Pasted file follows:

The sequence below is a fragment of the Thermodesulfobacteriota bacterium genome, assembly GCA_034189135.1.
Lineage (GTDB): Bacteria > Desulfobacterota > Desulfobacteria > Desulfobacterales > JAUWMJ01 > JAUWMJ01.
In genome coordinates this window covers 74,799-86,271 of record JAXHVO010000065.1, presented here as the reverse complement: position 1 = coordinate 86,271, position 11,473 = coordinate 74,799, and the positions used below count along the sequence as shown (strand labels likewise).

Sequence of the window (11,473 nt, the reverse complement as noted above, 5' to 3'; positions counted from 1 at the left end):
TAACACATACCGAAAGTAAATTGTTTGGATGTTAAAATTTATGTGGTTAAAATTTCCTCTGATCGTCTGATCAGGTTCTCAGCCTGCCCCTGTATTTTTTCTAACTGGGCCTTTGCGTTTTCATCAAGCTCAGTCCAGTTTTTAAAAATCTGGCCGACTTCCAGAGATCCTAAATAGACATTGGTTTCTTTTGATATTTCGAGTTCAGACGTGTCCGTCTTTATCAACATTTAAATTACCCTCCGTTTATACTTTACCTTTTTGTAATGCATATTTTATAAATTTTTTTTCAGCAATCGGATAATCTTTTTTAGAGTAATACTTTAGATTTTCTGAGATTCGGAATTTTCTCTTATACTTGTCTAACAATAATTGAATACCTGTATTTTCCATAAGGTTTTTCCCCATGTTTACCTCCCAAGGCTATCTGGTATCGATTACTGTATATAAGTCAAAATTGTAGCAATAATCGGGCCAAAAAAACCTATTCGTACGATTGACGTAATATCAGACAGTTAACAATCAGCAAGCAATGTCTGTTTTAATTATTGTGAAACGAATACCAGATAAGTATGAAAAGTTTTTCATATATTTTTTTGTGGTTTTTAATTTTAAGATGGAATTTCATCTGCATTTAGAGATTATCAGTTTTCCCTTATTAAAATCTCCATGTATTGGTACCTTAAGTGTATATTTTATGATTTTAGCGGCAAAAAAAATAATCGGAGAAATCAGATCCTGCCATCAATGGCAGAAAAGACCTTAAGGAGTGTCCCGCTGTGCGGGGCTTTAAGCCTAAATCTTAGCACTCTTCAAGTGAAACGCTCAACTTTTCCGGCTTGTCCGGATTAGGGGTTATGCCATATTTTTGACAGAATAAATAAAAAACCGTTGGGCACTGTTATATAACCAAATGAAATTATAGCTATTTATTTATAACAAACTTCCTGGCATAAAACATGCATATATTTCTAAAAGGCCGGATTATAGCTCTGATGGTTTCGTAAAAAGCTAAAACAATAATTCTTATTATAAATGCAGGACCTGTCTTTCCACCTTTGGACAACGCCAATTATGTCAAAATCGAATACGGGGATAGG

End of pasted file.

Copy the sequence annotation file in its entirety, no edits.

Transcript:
The sequence below is a fragment of the Thermodesulfobacteriota bacterium genome, assembly GCA_034189135.1.
Lineage (GTDB): Bacteria > Desulfobacterota > Desulfobacteria > Desulfobacterales > JAUWMJ01 > JAUWMJ01.
In genome coordinates this window covers 74,799-86,271 of record JAXHVO010000065.1, presented here as the reverse complement: position 1 = coordinate 86,271, position 11,473 = coordinate 74,799, and the positions used below count along the sequence as shown (strand labels likewise).

Sequence of the window (11,473 nt, the reverse complement as noted above, 5' to 3'; positions counted from 1 at the left end):
TAACACATACCGAAAGTAAATTGTTTGGATGTTAAAATTTATGTGGTTAAAATTTCCTCTGATCGTCTGATCAGGTTCTCAGCCTGCCCCTGTATTTTTTCTAACTGGGCCTTTGCGTTTTCATCAAGCTCAGTCCAGTTTTTAAAAATCTGGCCGACTTCCAGAGATCCTAAATAGACATTGGTTTCTTTTGATATTTCGAGTTCAGACGTGTCCGTCTTTATCAACATTTAAATTACCCTCCGTTTATACTTTACCTTTTTGTAATGCATATTTTATAAATTTTTTTTCAGCAATCGGATAATCTTTTTTAGAGTAATACTTTAGATTTTCTGAGATTCGGAATTTTCTCTTATACTTGTCTAACAATAATTGAATACCTGTATTTTCCATAAGGTTTTTCCCCATGTTTACCTCCCAAGGCTATCTGGTATCGATTACTGTATATAAGTCAAAATTGTAGCAATAATCGGGCCAAAAAAACCTATTCGTACGATTGACGTAATATCAGACAGTTAACAATCAGCAAGCAATGTCTGTTTTAATTATTGTGAAACGAATACCAGATAAGTATGAAAAGTTTTTCATATATTTTTTTGTGGTTTTTAATTTTAAGATGGAATTTCATCTGCATTTAGAGATTATCAGTTTTCCCTTATTAAAATCTCCATGTATTGGTACCTTAAGTGTATATTTTATGATTTTAGCGGCAAAAAAAATAATCGGAGAAATCAGATCCTGCCATCAATGGCAGAAAAGACCTTAAGGAGTGTCCCGCTGTGCGGGGCTTTAAGCCTAAATCTTAGCACTCTTCAAGTGAAACGCTCAACTTTTCCGGCTTGTCCGGATTAGGGGTTATGCCATATTTTTGACAGAATAAATAAAAAACCGTTGGGCACTGTTATATAACCAAATGAAATTATAGCTATTTATTTATAACAAACTTCCTGGCATAAAACATGCATATATTTCTAAAAGGCCGGATTATAGCTCTGATGGTTTCGTAAAAAGCTAAAACAATAATTCTTATTATAAATGCAGGACCTGTCTTTCCACCTTTGGACAACGCCAATTATGTCAAAATCGAATACGGGGATAGG